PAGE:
¶ 21 The Supreme Court has additionally created a third category of invocations that are unequivocal but limited in scope. In Connecticut v. Barrett, 479 U.S. 523, 525, 107 S.Ct. 828, 93 L.Ed.2d 920 (1987), the defendant refused to give a written statement without an attorney present but told the police that “ ‘he had no problem in talking about the incident’ “ and proceeded to give an inculpatory oral statement. The Supreme Court held that in light of the “tenor or sense of a defendant's responses to [Miranda ] warnings,” the defendant had not unequivocally invoked his right to remain silent. Id. at 528. The Court noted that “Barrett's limited requests for counsel ․ were accompanied by affirmative announcements of his willingness to speak with the authorities.” Id. at 529 (emphasis added). That is, Barrett's invocation of his right not to give a written statement was clear. But it did not equate to an invocation of his right not to talk because he explicitly said he had “ ‘no problem’ “ doing so. Id. at 525. Thus, when Barrett proceeded to talk, evidence of his oral statement was admissible.
¶ 22 The Supreme Court has also limited the context a court may consider in determining whether the invocation of the right to remain silent was unequivocal. We may not rely on statements made after the suspect's purported invocation in order to retroactively cast doubt on a facially clear and unequivocal invocation of Miranda rights. Smith, 469 U.S. at 99. In Smith, the defendant was advised of his right to have counsel present and told the police, “ ‘Uh, yeah, I'd like to do that.’ “ 469 U.S. at 93. Rather than cutting off discussion, the police proceeded to finish reading Smith his Miranda rights and asked him, “ ‘Do you wish to talk to me at this time without a lawyer being present?’ “ and Smith answered, “ ‘Yeah and no, uh, I don't know what's what, really.’ “ Id. The trial court seized on Smith's latter statement as proof that Smith's invocation of Miranda had been equivocal and admitted evidence of Smith's statements to police. The Supreme Court disagreed, holding that “[w]here nothing about the request or the circumstances leading up to the request would render it ambiguous, all questioning must cease.” Id. at 98 (emphasis added). In other words, what the accused said after invoking his Miranda rights might be relevant to waiver but it was not relevant to the invocation itself. Id. Smith's statement that “I'd like to [get a lawyer]” was not ambiguous on its face, and did not become so because he later said, “I don't know what's what.” Id. at 93.
¶ 23 Pursuant to Supreme Court precedent, I now analyze Piatnitsky's statements, and the context leading up to his statements, to determine whether his invocation of Miranda was unequivocal and, if so, what scope it covered.
B. Piatnitsky unequivocally invoked his right to remain silent
¶ 24 The majority concludes that Piatnitsky equivocally invoked his Miranda rights when he said, “ ‘I don't want to talk right now, man.’ “ Majority at 8 (quoting Pretrial Ex. 3, at 2). I disagree. The context leading up to Piatnitsky's statement indicates that his statement was unequivocal, albeit limited. The detectives did not abide by Piatnitsky's clear refusal to talk, and the statement they prepared for him should not have been admitted.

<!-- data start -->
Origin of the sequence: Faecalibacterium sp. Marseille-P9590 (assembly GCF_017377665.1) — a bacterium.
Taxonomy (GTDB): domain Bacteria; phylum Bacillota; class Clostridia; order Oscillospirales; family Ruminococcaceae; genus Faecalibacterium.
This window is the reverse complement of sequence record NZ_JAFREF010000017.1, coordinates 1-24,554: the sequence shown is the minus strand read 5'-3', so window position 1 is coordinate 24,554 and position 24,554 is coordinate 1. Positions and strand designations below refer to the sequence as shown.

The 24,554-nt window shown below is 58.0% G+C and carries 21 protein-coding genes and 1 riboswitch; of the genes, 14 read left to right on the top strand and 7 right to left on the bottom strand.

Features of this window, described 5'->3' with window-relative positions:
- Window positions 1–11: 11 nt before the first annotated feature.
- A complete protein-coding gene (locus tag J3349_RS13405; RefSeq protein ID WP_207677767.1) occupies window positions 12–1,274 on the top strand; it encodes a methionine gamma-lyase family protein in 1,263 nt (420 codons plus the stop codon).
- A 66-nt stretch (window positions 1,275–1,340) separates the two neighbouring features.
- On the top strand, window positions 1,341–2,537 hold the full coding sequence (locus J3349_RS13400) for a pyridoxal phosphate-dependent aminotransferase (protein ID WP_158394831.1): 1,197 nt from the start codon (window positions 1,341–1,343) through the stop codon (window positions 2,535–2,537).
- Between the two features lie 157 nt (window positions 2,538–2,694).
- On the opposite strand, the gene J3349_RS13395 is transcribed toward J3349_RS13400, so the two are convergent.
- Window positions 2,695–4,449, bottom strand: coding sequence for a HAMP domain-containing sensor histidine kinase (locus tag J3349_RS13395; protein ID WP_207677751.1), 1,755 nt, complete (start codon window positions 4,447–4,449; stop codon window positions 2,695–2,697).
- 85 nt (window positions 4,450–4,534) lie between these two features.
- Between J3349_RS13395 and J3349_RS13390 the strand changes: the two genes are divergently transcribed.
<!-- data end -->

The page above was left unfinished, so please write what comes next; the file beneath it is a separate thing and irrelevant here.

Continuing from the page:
¶ 25 Piatnitsky told the detectives, “I don't want to talk right now.” On its face, there is nothing equivocal or ambiguous about this statement: he did not use equivocal words like “maybe” or conditional words like “if.” A statement that the suspect “want[s] to remain silent or that he [does] not want to talk with the police” is a “simple, unambiguous statement[ ]” that cuts off questioning. Berghuis v. Thompkins, 560 U.S. 370, 382, 130 S.Ct. 2250, 176 L.Ed.2d 1098 (2010). Piatnitsky made just such a refusal. It is difficult to ask a suspect to phrase a refusal any more clearly than “I don't want to talk”—particularly a suspect who was deprived of sleep and who had recently suffered a head injury.
¶ 26 The trial court found at the CrR 3.5 hearing that Piatnitsky was willing to talk to the police, albeit not on tape. In affirming, the court of appeals paration of the written statement; and third, that Piatnitsky said he was willing to “ ‘write it down.’ “ State v. Piatnitsky, 170 Wn.App. 195, 222–24, 282 P3d 1184 (2012).
¶ 27 The first contextual clue, that Piatnitsky was willing to talk with the detectives prior to the audio-recorded statement, is unavailing because a suspect may invoke his Miranda rights at anytime. Miranda, 384 U.S. at 473–74. A suspect may talk with the police and then decide to stop talking with them for any or no reason. If a facially clear refusal to talk could be vitiated by the suspect's prior assent to talk to police, then the Miranda right to halt questioning at any time would be nullified.
¶ 28 Next, the decision of the Supreme Court in Smith precludes the second contextual clue on which the appellate court relied that: Piatnitsky talked with the detectives after his invocation of Miranda. In Smith, the police continued to question the suspect after he was informed of his right to talk to a lawyer and said “ ‘Uh, yeah, I'd like to do that.’ “ 469 U.S. at 93. The Supreme Court held that further questioning after that point was impermissible, even though the suspect eventually agreed to talk to the police. Id. at 97–98.